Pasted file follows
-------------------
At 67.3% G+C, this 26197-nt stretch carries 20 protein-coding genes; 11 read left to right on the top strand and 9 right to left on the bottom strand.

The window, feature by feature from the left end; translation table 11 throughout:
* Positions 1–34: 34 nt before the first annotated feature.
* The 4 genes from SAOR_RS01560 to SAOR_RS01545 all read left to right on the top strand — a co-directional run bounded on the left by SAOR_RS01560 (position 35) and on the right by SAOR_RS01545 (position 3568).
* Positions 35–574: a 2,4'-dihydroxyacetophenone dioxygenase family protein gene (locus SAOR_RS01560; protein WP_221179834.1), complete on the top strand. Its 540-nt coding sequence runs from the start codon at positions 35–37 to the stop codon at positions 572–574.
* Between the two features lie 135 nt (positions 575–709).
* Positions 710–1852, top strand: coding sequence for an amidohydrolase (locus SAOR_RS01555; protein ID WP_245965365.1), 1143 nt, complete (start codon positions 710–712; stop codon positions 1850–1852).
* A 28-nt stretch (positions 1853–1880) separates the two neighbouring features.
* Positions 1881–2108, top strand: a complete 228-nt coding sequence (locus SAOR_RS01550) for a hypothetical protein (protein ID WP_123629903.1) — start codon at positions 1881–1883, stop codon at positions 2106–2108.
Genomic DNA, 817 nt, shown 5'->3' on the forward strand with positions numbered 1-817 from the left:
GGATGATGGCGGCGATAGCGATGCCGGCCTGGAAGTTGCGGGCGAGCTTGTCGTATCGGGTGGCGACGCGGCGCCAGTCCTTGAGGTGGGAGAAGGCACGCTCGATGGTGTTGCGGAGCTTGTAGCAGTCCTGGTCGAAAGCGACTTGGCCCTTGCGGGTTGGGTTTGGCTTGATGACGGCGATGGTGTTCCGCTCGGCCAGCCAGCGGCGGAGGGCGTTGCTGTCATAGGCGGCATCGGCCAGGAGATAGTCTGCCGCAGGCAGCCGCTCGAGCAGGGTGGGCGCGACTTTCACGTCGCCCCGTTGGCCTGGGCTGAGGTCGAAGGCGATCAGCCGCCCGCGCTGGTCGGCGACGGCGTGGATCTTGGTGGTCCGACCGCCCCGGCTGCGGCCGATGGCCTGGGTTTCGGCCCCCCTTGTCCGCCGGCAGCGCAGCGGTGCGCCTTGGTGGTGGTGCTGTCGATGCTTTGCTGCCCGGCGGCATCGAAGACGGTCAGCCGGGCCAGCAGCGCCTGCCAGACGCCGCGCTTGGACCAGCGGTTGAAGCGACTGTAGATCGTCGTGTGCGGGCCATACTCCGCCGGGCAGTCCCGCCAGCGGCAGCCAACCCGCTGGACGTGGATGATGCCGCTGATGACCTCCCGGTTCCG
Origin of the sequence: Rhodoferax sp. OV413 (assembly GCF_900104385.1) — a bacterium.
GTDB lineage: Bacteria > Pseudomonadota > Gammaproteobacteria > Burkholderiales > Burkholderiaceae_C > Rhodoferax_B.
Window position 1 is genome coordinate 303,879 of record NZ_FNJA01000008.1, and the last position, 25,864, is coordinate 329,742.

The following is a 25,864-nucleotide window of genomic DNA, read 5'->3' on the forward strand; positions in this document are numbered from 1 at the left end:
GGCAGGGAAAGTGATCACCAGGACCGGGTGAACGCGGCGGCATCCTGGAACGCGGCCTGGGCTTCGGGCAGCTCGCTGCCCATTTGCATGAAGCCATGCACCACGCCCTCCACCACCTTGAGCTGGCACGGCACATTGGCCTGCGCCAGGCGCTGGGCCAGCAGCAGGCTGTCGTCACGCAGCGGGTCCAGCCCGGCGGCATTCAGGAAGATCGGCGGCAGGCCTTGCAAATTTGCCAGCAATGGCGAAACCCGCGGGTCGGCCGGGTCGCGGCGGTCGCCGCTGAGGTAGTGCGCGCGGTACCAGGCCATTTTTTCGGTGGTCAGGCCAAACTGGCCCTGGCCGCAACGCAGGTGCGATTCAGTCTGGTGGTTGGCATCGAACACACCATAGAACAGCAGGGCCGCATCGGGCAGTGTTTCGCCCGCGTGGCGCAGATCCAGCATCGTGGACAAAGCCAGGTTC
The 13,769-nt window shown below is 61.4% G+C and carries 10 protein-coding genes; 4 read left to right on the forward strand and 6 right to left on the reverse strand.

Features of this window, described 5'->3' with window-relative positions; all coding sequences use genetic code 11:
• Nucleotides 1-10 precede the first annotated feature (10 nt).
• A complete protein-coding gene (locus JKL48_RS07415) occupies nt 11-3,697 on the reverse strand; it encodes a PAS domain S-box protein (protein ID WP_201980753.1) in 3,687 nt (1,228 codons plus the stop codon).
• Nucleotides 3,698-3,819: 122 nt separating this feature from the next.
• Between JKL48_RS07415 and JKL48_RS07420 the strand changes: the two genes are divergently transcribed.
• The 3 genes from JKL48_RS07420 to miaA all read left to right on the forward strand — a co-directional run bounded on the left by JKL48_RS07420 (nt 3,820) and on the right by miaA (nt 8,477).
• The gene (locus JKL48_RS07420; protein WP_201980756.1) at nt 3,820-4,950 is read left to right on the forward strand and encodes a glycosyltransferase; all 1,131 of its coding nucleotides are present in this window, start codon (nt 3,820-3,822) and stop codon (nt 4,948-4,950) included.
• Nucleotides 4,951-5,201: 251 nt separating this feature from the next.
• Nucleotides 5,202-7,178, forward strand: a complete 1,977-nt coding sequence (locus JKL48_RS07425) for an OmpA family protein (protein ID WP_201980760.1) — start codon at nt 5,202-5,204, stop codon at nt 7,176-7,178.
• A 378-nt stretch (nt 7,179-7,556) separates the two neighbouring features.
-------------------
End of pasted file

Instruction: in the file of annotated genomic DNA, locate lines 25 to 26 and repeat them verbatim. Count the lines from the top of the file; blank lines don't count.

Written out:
• Nucleotides 4,951-5,201: 251 nt separating this feature from the next.
• Nucleotides 5,202-7,178, forward strand: a complete 1,977-nt coding sequence (locus JKL48_RS07425) for an OmpA family protein (protein ID WP_201980760.1) — start codon at nt 5,202-5,204, stop codon at nt 7,176-7,178.